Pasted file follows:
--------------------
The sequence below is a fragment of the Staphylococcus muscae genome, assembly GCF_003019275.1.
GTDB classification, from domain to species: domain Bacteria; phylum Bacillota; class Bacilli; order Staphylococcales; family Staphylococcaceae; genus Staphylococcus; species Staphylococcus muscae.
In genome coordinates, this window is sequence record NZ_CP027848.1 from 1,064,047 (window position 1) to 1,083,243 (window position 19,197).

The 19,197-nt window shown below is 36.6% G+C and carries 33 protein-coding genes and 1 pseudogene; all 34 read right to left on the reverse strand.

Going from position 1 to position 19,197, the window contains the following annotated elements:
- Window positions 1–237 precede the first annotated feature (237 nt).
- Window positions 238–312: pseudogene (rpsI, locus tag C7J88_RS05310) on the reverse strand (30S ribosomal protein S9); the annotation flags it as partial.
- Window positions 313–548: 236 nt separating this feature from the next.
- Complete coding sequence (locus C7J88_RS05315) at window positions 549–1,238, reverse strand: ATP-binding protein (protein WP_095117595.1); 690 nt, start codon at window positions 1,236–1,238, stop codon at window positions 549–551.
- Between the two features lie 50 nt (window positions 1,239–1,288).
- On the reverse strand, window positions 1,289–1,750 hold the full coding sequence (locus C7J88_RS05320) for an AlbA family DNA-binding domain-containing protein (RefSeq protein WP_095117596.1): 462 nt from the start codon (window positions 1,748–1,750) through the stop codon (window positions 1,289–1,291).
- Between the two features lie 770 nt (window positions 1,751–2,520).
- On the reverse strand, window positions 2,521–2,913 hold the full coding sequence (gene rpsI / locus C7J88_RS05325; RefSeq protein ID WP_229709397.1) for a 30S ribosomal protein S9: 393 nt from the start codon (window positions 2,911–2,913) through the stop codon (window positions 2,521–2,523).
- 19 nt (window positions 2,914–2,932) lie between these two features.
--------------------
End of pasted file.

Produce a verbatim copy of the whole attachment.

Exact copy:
The sequence below is a fragment of the Staphylococcus muscae genome, assembly GCF_003019275.1.
GTDB classification, from domain to species: domain Bacteria; phylum Bacillota; class Bacilli; order Staphylococcales; family Staphylococcaceae; genus Staphylococcus; species Staphylococcus muscae.
In genome coordinates, this window is sequence record NZ_CP027848.1 from 1,064,047 (window position 1) to 1,083,243 (window position 19,197).

The 19,197-nt window shown below is 36.6% G+C and carries 33 protein-coding genes and 1 pseudogene; all 34 read right to left on the reverse strand.

Going from position 1 to position 19,197, the window contains the following annotated elements:
- Window positions 1–237 precede the first annotated feature (237 nt).
- Window positions 238–312: pseudogene (rpsI, locus tag C7J88_RS05310) on the reverse strand (30S ribosomal protein S9); the annotation flags it as partial.
- Window positions 313–548: 236 nt separating this feature from the next.
- Complete coding sequence (locus C7J88_RS05315) at window positions 549–1,238, reverse strand: ATP-binding protein (protein WP_095117595.1); 690 nt, start codon at window positions 1,236–1,238, stop codon at window positions 549–551.
- Between the two features lie 50 nt (window positions 1,239–1,288).
- On the reverse strand, window positions 1,289–1,750 hold the full coding sequence (locus C7J88_RS05320) for an AlbA family DNA-binding domain-containing protein (RefSeq protein WP_095117596.1): 462 nt from the start codon (window positions 1,748–1,750) through the stop codon (window positions 1,289–1,291).
- Between the two features lie 770 nt (window positions 1,751–2,520).
- On the reverse strand, window positions 2,521–2,913 hold the full coding sequence (gene rpsI / locus C7J88_RS05325; RefSeq protein ID WP_229709397.1) for a 30S ribosomal protein S9: 393 nt from the start codon (window positions 2,911–2,913) through the stop codon (window positions 2,521–2,523).
- 19 nt (window positions 2,914–2,932) lie between these two features.